With the two major alliances and other parties campaigning intensively on a level playing field for the August 17 General Elections a leading and widely respected constitutional expert has called on the newly elected Government to totally change the 1978 Constitution because he believes its negatives far outweigh the positives. Dr. Rohan Edirisinha, a veteran law lecturer at the Colombo University said on Monday the 19th Amendment which took away more than 50 percent of the powers of the Executive Presidency was good but not enough. He called for a Constituent Assembly to be formed in the new Parliament to draft a totally new Constitution.
Addressing a workshop for journalists Dr. Edirisinha said that while Articles 10 to 14 of the Constitution were like a Bill of fundamental rights some provisions of Article 15 enable the government to introduce legislation or issue gazette notifications which virtually nullified or invalidated the people’s rights provided for in Article 10 to 14. He said when the 1978 Executive Presidential Constitution was being drafted by a few individuals including the then President’s brother H. W. Jayewardene, he and other leading lawyers had expressed concern over the consequences specially when the executive president had a two thirds majority in Parliament, as we saw from 1978 to 1988 and again in a more devastating way from 2010 to 2015.
According to legal observers among others who have expressed concern over the 1978 Constitution was one of the world’s most eminent jurists, Justice C. J. Weeramanthri who went on to become the Senior Vice President of the International Court of Justice.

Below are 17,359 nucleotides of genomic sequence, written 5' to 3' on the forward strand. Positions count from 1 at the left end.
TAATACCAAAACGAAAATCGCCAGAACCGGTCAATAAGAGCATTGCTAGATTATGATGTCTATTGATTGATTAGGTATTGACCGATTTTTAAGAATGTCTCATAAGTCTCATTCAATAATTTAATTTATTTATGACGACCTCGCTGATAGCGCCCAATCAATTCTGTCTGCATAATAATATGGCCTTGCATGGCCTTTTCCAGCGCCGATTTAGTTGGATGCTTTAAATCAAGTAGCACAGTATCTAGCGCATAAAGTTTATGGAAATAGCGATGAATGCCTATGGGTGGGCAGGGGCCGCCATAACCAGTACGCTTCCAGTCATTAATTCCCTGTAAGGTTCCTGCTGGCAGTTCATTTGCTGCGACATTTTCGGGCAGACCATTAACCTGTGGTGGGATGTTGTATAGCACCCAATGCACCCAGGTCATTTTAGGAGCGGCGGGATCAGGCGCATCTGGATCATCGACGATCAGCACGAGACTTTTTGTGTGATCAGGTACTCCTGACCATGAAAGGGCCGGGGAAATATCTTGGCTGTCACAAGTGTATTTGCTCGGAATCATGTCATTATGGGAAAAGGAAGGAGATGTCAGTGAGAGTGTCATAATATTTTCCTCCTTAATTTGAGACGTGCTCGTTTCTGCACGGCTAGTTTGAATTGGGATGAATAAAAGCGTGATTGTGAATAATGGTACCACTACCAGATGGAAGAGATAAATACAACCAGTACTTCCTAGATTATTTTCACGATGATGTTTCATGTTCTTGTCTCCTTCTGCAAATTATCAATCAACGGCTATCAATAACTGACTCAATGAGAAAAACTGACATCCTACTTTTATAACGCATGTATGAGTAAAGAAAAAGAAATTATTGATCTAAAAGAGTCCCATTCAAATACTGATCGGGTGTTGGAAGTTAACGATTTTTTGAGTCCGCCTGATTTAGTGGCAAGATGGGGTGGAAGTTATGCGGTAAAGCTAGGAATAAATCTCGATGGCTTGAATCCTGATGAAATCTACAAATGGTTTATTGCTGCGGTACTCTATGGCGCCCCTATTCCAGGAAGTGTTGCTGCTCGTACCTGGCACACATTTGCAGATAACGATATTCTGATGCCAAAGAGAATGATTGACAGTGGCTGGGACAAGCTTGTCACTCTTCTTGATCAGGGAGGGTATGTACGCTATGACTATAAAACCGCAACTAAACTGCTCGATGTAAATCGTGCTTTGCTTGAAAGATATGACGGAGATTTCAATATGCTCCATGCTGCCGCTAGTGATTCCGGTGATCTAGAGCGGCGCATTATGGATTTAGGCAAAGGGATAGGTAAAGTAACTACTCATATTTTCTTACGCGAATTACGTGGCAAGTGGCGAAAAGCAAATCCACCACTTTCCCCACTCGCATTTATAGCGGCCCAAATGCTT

Many legal analysts have claimed that the decision to hold a referendum in 1982 instead of Palrimanetary General election was legal but illegitimate, if not immoral. Through a 50.1 percent yes-vote at the referendum J. R. Jayewardene was able to convert it into a five sixths or more than 83 percent majority in Parliament. Most analysts believe this was one of the main reasons that pushed the Janatha Vimukthi Peramuna back into the arms struggle leading to the 1983 riots and the devastating 25-year ethnic war between the government and the Liberation Tigers of Tamil Eelam.
It appears that most Sri Lankans are not good at learning the right lessons from bad experiences. Hundreds of thousands of people were killed or injured in the terrorist war and an equal number were left displaced, destitute and languishing in different degrees of degradation. The financial cost of the war is incalculable.
In May 2009 the then President Mahinda Rajapaksa gave powerful political leadership to the security forces to eliminate the LTTE. History has clearly shown that good leaders need to be magnanimous and humble in victory. These virtues were seldom seen and the former President who won the war sadly appeared to lose the peace. Many analysts believe one of the main reasons was the absolute power given to the President specially after the enforcement of the 18th Amendment which scrapped the Constitutional Council, the Independent Commission and gave the President the right to go on for an unlimited period.
Most world constitutions, including the United States Constitution -- widely regarded as one of the most enlightened documents produced by human beings -- limits the number of term too because of the awareness that going on for more than that is bad for the President and the people. In the early presidential elections called on January 8 this year Mr. Rajapaksa suffered the consequences.
The workshop also focused on the important role that professional journalists are called upon to play in restoring or building national unity reconciliation, peace and justice through multi-religious and multi-ethnic unity in diversity. The media are one of the four foundations of a vibrant democracy. Professional journalists are called upon to maintain the dignity of their profession by taking a free and fair stand and being the voice of the voiceless people.